The speaker for the 1996 commencement--Harvard's three hundred forty-fifth--is Dr. Harold Varmus, director of the National Institutes of Health. He gives an earnest account of his journey from studyingliterature at Harvard to committing to medicine when he realized the power medicine has to alleviate human suffering. He describes the enormous progress of medicine in his lifetime--the development of the kidney transplant and the cure of polio, the crippling disease of his childhood--and reminds the audience how much there is still to be done. He enjoins the new graduates to enlist in the front lines on the battlefields of science.
There is no reference, in his speech or throughout the long commencement day, to two girls who are not there to graduate with their class, and whose fate reflects a problem that has not disappeared with the progress of medicine: the problem of evil.
On May 28, 1995, shortly before the previous commencement, Sinedu Tadesse, a twenty-year-old junior from Ethiopia, murdered her roommate, Trang Phuong Ho, an immigrant from Vietnam. The girls had lived together for two years, but during the spring of their junior year Trang had decided not to live with Sinedu again and had chosen new roommates for senior year. During the last week of term, Sinedu sent a photograph of herself and an anonymous typewritten note to the student newspaper. The note said: "Keep this picture. There will soon be a very juicy story involving the person in this picture."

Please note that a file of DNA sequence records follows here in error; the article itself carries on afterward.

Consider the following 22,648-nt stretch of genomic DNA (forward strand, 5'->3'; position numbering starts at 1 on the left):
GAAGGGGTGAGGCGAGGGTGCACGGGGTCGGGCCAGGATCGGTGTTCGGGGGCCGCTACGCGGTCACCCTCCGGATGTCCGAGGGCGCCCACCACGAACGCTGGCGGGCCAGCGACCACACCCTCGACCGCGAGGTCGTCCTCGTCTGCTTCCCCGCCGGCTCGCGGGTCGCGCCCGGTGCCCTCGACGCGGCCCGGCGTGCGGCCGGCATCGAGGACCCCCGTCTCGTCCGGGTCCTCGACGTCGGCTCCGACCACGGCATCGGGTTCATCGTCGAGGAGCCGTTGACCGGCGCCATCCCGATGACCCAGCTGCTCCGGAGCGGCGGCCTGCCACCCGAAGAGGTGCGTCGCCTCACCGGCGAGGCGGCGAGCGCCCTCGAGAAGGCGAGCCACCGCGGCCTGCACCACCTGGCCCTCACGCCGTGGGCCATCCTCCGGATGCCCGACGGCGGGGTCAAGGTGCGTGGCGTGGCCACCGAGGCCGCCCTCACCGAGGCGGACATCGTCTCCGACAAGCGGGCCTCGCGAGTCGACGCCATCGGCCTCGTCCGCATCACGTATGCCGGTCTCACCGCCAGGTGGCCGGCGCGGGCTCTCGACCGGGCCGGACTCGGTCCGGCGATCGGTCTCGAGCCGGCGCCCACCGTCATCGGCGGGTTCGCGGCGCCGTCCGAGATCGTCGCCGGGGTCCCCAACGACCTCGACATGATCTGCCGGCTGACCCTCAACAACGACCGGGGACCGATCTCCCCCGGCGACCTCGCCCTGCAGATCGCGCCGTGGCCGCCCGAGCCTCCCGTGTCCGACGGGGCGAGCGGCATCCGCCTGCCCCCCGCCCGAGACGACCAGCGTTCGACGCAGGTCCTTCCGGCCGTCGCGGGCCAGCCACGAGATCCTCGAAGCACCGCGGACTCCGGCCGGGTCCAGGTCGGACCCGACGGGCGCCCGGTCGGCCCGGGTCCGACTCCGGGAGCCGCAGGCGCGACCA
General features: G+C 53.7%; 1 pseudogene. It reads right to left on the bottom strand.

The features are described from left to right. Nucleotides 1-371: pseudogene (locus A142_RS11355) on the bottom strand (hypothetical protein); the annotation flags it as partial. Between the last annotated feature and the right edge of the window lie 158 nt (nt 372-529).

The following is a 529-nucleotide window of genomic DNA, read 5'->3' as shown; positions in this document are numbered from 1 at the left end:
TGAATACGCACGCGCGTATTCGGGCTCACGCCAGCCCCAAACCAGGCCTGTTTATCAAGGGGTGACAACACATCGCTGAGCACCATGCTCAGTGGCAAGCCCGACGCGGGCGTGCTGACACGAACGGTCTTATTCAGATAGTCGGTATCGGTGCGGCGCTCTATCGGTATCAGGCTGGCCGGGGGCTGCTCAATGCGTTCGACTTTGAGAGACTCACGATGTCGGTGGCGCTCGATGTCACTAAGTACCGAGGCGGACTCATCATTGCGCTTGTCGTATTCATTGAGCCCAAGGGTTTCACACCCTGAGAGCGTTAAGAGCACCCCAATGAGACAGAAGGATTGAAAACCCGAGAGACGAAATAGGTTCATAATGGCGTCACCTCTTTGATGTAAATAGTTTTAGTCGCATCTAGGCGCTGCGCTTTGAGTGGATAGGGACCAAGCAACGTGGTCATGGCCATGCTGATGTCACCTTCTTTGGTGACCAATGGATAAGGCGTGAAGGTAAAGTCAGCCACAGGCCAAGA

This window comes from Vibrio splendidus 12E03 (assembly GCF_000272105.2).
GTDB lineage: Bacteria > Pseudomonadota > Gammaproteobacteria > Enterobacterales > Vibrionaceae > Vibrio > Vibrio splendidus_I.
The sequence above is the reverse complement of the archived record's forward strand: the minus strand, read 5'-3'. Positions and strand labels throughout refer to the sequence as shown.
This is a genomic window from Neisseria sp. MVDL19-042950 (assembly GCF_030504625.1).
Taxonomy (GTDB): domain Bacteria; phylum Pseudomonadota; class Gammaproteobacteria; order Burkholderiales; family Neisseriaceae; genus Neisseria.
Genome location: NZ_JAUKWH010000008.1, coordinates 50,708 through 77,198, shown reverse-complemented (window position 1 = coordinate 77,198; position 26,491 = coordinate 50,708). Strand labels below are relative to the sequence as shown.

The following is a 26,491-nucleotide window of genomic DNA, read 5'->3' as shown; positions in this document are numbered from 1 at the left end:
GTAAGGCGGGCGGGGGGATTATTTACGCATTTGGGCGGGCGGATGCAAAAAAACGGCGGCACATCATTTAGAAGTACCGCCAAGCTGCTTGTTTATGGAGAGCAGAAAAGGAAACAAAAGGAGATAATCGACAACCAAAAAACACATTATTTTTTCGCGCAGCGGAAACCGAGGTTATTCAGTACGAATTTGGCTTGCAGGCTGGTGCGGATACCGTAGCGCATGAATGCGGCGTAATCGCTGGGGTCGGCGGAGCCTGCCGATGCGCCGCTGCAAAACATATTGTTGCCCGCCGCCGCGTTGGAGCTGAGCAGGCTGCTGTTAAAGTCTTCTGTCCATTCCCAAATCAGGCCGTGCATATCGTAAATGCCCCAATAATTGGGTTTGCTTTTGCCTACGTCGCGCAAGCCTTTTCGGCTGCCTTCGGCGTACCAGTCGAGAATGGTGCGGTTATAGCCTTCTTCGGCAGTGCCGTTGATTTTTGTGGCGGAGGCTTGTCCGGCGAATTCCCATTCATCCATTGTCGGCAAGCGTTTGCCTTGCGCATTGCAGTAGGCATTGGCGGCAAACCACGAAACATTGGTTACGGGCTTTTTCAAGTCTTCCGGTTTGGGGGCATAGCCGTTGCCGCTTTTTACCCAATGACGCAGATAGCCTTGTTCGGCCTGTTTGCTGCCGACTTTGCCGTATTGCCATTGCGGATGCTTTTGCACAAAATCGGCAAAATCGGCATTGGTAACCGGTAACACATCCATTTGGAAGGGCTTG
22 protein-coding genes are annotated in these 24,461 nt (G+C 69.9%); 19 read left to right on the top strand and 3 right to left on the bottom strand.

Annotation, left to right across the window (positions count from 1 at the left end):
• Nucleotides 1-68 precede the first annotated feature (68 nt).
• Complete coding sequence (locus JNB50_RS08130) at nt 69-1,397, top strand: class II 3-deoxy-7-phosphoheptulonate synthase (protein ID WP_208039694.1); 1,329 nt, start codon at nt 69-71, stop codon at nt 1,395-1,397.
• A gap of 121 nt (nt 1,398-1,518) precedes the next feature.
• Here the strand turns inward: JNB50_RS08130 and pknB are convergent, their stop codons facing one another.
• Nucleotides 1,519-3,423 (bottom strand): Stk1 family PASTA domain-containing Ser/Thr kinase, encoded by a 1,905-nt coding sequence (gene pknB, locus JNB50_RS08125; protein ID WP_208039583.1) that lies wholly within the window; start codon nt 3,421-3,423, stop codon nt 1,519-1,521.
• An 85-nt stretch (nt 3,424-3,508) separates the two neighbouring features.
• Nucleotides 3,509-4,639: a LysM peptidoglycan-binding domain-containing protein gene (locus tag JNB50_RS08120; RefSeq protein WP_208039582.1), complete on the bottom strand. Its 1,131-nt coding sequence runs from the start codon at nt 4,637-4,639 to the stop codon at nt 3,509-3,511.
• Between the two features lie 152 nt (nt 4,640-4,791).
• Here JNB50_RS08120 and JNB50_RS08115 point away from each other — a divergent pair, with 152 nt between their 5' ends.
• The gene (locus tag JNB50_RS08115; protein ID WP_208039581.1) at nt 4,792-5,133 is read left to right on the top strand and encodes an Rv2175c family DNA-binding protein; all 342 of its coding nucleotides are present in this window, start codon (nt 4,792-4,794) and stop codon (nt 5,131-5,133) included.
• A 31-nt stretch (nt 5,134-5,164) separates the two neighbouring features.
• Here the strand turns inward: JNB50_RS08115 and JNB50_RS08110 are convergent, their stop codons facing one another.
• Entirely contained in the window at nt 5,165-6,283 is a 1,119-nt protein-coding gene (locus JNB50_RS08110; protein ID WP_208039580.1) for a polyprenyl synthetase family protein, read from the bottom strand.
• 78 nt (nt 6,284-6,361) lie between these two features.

The morning that students were supposed to move out of their residence, Dunster House, for the summer--the Sunday of Memorial Day weekend--Sinedu set her alarm for early in the morning, and then stabbed Trang forty-five times with a knife as she lay sleeping in her bed. Lying beside Trang, sleeping head to toe, was a visiting girlfriend, Thao Nguyen, a recent Vietnamese immigrant who had been staying with her for the weekend. Thao awoke to see her friend being stabbed and tried to grab the knife from Sinedu, but was injured herself and went for help. She ran downstairs, bleeding, into the courtyard, where students called the police, but by the time they came Sinedu had hanged herself in the bathroom, with a noose she had prepared ahead of time, and both girls were dead.
The events were met with stunned bewilderment. The questions were endless. "Could Harvard have intervened? Why did Tadesse snap? Were there unseen warning signs? Why does evil exist?" Newsweek asked. "The sense of mystery is unlikely to lift anytime soon," People magazine wrote. "Neither Student Complained of Problems," the Boston Globe reported. Another Globe story quoted a Harvard official: "There is no conventional motive. It is not about sex or revenge. There is no apparent reason." Under the heading "Harvard Deaths Leave a Puzzle Whose Central Piece May Never Be Found," the New York Times reported that "interviews with students and faculty members who knew the two women. . . indicate that the key to last weekend's events has thus far eluded everyone."